Dry aerosol light absorption (σap) at 470, 530, and 660 nm was calculated using measurements from one (2017 and 2018) or two (2016) three-wavelength Radiance Research particle soot absorption photometers (PSAPs). For 2016, the values from the two PSAPs are averaged; for 2017 and 2018 only one of the PSAPs consistently measured the total ambient aerosol absorption, so only data from that PSAP was used. Filter-based absorption measurements, such as the PSAP, are known to have loading-based artifacts that produce a positive bias that requires correction (e.g., Bond et al., 1999; Virkkula, 2010). Early versions of the PSAP instrument measured σap at only one wavelength (530 nm), so correction factors at this wavelength are better understood than at 470 and 660 nm, where they are untested for accuracy. Here, two sets of correction factors have been applied to the PSAP dat, namely the wavelength-averaged and the wavelength-specific corrections, which are both described in Virkkula (2010). These correction factors are very similar at 530 nm but yield different values of σap at 470 and 660 nm. They, therefore, yield different values of derived absorption Ångström exponent but nearly identical 530 nm SSA.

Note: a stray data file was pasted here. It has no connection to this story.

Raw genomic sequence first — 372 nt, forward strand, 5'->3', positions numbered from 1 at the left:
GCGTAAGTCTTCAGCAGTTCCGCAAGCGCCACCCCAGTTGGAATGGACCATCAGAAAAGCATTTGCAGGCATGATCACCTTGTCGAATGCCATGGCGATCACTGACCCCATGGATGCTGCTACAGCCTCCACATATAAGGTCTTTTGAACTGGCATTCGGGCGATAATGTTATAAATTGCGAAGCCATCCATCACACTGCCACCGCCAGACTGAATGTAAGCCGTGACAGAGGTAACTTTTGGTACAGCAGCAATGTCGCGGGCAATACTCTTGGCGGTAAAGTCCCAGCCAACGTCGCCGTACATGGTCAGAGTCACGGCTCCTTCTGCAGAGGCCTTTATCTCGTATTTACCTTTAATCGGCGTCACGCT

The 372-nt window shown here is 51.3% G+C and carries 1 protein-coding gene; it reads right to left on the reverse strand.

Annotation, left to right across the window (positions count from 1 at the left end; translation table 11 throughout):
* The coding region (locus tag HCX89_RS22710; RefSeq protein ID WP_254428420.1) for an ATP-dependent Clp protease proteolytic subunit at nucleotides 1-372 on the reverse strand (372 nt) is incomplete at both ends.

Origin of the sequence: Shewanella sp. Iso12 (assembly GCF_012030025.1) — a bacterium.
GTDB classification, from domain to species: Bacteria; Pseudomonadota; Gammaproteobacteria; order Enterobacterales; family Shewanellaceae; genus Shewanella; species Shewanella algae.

Scattering at the 450, 550, and 700 nm wavelengths (λ) is used to calculate a linear fit to log(σsp) versus log(λ), yielding the scattering Ångström exponent (SAE). The absorption Ångström exponent (AAE) is analogously calculated from σap at 470, 530, and 660 nm for, as noted above, σap derived using the two sets of Virkkula (2010) correction factors. The observed values of σep and SSA included here are at 530 nm for low RH aerosol. They are calculated by adjusting the measured low RH 550 nm σsp with the above-calculated SAE. This adjusted σsp is then summed with the 530 nm σap to obtain σep, and SSA is calculated as the ratio of 530 nm σsp to 530 nm σep. SAE and SSA are calculated only when σep is greater than 10 Mm−1, and AAE is only calculated when σap is greater than 5 Mm−1 in order to avoid including data dominated by noise.